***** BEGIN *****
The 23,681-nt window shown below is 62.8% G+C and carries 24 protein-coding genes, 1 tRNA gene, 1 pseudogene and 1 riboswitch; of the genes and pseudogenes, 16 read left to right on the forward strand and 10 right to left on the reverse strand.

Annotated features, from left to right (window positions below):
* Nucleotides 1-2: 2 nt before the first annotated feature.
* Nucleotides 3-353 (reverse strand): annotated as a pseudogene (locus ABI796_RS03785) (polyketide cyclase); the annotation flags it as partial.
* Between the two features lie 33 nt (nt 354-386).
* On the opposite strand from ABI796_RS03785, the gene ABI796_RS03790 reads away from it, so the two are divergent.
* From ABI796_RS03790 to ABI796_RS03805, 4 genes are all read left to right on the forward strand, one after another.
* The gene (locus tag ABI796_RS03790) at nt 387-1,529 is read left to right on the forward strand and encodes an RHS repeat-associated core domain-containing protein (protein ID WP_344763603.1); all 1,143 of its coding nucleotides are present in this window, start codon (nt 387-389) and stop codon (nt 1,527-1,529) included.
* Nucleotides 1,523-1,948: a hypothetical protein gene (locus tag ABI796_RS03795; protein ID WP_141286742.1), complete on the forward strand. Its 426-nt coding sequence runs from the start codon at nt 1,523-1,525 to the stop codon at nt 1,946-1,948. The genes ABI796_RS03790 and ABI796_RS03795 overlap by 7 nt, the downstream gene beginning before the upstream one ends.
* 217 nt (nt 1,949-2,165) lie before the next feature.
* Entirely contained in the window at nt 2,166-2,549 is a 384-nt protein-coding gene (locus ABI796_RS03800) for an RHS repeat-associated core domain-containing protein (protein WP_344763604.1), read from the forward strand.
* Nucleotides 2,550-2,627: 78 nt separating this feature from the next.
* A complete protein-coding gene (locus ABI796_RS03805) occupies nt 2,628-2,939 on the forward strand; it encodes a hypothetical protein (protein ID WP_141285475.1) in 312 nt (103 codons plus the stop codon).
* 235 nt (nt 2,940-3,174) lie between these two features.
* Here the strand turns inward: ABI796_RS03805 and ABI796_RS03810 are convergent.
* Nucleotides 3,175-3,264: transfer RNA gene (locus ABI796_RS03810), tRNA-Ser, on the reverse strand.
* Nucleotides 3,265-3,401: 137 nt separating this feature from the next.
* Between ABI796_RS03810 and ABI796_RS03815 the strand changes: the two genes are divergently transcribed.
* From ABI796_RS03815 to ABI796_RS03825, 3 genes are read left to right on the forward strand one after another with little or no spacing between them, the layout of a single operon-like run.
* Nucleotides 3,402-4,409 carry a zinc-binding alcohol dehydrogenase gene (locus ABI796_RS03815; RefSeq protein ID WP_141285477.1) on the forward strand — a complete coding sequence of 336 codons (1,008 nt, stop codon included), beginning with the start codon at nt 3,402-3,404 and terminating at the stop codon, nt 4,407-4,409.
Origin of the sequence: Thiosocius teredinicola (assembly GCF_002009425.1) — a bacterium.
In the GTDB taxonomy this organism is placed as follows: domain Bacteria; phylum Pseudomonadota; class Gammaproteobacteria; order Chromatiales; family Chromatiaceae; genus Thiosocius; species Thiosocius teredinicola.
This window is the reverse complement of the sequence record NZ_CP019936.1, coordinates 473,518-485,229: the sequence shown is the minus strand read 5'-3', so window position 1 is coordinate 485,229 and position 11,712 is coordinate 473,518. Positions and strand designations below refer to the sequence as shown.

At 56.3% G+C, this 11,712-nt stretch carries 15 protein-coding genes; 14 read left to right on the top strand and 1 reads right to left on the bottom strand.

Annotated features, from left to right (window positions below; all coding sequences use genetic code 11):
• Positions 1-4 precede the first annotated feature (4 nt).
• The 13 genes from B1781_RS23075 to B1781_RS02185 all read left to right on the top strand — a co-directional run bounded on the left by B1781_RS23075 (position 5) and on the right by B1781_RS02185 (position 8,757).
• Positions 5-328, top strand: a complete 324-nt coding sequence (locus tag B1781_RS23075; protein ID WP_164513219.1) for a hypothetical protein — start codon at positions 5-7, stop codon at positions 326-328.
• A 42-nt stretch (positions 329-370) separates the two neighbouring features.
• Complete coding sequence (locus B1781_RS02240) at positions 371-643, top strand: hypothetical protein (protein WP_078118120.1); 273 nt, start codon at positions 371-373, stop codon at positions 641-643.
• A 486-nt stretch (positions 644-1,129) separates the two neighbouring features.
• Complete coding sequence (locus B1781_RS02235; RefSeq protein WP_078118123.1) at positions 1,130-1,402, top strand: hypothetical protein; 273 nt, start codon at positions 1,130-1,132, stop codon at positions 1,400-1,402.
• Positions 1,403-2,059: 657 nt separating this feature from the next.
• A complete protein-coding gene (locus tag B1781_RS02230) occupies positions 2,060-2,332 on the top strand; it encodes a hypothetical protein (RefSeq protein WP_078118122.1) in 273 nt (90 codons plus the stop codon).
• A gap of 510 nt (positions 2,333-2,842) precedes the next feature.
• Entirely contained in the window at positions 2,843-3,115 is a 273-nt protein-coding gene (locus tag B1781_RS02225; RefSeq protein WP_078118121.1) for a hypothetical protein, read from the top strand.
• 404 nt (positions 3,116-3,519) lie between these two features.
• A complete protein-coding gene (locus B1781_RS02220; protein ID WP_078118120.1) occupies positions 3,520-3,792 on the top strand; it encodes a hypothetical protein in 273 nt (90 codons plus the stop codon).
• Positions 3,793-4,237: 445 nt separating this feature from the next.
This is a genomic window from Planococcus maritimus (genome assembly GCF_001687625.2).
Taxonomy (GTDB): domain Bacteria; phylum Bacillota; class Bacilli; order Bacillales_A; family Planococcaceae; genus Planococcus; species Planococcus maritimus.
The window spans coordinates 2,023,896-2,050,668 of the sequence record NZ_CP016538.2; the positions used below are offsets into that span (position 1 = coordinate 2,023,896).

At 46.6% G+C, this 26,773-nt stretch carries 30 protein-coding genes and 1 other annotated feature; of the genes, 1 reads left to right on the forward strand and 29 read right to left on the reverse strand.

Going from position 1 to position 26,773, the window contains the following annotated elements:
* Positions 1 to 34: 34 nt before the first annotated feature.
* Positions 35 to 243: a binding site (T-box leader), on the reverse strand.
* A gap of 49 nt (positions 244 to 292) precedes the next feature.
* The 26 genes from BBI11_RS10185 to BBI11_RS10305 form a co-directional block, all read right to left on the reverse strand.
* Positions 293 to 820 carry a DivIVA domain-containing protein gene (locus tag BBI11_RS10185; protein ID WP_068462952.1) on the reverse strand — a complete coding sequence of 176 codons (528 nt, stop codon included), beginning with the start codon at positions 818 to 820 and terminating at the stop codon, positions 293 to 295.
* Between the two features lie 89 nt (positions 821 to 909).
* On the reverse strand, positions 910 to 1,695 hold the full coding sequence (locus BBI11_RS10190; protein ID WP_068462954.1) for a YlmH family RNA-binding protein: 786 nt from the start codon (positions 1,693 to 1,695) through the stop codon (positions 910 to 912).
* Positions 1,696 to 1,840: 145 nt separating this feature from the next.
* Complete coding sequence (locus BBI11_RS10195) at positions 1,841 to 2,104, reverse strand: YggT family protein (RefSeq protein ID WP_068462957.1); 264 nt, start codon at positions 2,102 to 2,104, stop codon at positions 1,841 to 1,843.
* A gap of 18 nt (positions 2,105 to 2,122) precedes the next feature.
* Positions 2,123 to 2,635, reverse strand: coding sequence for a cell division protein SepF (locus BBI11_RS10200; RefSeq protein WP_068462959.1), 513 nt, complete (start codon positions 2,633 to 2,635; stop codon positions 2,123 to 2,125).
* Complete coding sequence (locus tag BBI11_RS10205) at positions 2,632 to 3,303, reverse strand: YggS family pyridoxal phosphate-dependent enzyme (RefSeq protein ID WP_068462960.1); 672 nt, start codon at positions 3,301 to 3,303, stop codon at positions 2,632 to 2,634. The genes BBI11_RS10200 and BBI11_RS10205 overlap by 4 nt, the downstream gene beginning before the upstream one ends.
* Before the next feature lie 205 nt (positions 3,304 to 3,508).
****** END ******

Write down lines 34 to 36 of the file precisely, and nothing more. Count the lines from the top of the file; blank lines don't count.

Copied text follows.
• A complete protein-coding gene (locus tag B1781_RS02230) occupies positions 2,060-2,332 on the top strand; it encodes a hypothetical protein (RefSeq protein WP_078118122.1) in 273 nt (90 codons plus the stop codon).
• A gap of 510 nt (positions 2,333-2,842) precedes the next feature.
• Entirely contained in the window at positions 2,843-3,115 is a 273-nt protein-coding gene (locus tag B1781_RS02225; RefSeq protein WP_078118121.1) for a hypothetical protein, read from the top strand.